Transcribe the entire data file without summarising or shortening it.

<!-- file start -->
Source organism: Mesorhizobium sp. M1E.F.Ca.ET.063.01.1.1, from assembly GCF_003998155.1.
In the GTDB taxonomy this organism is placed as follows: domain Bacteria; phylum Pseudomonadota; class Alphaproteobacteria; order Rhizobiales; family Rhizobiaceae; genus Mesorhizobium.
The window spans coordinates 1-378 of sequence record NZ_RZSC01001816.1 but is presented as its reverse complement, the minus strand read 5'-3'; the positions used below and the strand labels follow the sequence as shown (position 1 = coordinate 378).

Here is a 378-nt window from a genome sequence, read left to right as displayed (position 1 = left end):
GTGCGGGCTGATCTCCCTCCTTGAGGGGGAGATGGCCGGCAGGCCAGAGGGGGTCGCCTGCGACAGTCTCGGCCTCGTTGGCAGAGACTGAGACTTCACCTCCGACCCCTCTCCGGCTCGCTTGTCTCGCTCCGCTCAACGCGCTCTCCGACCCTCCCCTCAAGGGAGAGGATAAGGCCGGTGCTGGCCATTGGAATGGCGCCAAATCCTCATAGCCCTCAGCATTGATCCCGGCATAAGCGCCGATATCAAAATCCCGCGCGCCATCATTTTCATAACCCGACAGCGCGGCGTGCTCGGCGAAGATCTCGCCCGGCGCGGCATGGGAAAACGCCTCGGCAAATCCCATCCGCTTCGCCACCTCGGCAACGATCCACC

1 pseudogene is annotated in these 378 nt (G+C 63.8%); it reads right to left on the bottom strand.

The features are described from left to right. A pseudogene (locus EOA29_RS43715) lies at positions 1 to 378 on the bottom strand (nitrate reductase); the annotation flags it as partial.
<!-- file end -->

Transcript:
Source organism: Mesorhizobium sp. M1E.F.Ca.ET.063.01.1.1, from assembly GCF_003998155.1.
In the GTDB taxonomy this organism is placed as follows: domain Bacteria; phylum Pseudomonadota; class Alphaproteobacteria; order Rhizobiales; family Rhizobiaceae; genus Mesorhizobium.
The window spans coordinates 1-378 of sequence record NZ_RZSC01001816.1 but is presented as its reverse complement, the minus strand read 5'-3'; the positions used below and the strand labels follow the sequence as shown (position 1 = coordinate 378).

Here is a 378-nt window from a genome sequence, read left to right as displayed (position 1 = left end):
GTGCGGGCTGATCTCCCTCCTTGAGGGGGAGATGGCCGGCAGGCCAGAGGGGGTCGCCTGCGACAGTCTCGGCCTCGTTGGCAGAGACTGAGACTTCACCTCCGACCCCTCTCCGGCTCGCTTGTCTCGCTCCGCTCAACGCGCTCTCCGACCCTCCCCTCAAGGGAGAGGATAAGGCCGGTGCTGGCCATTGGAATGGCGCCAAATCCTCATAGCCCTCAGCATTGATCCCGGCATAAGCGCCGATATCAAAATCCCGCGCGCCATCATTTTCATAACCCGACAGCGCGGCGTGCTCGGCGAAGATCTCGCCCGGCGCGGCATGGGAAAACGCCTCGGCAAATCCCATCCGCTTCGCCACCTCGGCAACGATCCACC

1 pseudogene is annotated in these 378 nt (G+C 63.8%); it reads right to left on the bottom strand.

The features are described from left to right. A pseudogene (locus EOA29_RS43715) lies at positions 1 to 378 on the bottom strand (nitrate reductase); the annotation flags it as partial.